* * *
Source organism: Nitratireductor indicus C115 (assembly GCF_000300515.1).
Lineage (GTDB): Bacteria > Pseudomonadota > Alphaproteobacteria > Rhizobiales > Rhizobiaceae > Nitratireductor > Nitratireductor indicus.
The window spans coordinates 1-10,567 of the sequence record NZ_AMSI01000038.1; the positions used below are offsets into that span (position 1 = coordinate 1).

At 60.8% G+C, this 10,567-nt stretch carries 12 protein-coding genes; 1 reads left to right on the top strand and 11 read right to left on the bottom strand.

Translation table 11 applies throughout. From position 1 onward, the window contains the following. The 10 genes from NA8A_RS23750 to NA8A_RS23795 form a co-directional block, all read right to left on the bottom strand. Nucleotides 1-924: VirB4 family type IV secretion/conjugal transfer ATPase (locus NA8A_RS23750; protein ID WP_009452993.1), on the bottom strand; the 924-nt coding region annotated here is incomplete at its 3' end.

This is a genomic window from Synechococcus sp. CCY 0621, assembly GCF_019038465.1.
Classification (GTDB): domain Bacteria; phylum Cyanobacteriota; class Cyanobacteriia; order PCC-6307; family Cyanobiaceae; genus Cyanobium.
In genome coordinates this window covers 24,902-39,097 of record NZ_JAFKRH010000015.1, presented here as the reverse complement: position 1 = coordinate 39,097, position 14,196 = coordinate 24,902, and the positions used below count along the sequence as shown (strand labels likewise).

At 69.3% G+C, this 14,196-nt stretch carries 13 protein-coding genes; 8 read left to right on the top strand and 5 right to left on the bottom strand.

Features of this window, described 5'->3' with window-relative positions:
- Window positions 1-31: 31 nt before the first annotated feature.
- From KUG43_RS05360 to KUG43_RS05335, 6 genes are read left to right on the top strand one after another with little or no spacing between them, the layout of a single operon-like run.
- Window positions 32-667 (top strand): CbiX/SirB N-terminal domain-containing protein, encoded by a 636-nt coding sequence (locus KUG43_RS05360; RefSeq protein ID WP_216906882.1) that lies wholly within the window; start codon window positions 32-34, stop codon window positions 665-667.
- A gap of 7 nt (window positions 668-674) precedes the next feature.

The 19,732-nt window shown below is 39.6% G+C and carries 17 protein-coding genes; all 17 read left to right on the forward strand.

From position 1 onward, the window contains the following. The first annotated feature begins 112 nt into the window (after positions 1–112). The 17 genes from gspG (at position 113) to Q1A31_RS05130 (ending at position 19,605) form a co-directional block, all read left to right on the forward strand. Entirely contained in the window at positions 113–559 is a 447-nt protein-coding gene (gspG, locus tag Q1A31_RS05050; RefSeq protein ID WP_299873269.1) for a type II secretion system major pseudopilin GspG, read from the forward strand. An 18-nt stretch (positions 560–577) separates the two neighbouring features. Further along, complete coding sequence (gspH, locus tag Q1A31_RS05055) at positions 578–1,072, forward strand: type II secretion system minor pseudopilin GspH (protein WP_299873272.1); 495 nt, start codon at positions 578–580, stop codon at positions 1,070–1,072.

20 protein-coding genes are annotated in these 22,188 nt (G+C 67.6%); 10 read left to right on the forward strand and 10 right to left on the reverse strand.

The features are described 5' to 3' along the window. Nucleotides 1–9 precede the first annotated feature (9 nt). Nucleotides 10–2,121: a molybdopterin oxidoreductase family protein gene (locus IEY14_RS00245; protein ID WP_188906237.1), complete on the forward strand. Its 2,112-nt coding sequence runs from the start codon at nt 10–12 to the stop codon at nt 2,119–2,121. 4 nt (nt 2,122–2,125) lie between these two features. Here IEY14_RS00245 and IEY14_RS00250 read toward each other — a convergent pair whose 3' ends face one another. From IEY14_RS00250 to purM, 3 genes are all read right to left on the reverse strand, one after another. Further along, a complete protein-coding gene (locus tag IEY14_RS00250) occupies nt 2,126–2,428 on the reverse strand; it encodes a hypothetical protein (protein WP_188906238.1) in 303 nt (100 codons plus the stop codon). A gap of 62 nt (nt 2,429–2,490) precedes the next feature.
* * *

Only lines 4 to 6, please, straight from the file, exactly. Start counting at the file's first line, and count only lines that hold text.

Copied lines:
At 60.8% G+C, this 10,567-nt stretch carries 12 protein-coding genes; 1 reads left to right on the top strand and 11 read right to left on the bottom strand.

Translation table 11 applies throughout. From position 1 onward, the window contains the following. The 10 genes from NA8A_RS23750 to NA8A_RS23795 form a co-directional block, all read right to left on the bottom strand. Nucleotides 1-924: VirB4 family type IV secretion/conjugal transfer ATPase (locus NA8A_RS23750; protein ID WP_009452993.1), on the bottom strand; the 924-nt coding region annotated here is incomplete at its 3' end.

This is a genomic window from Synechococcus sp. CCY 0621, assembly GCF_019038465.1.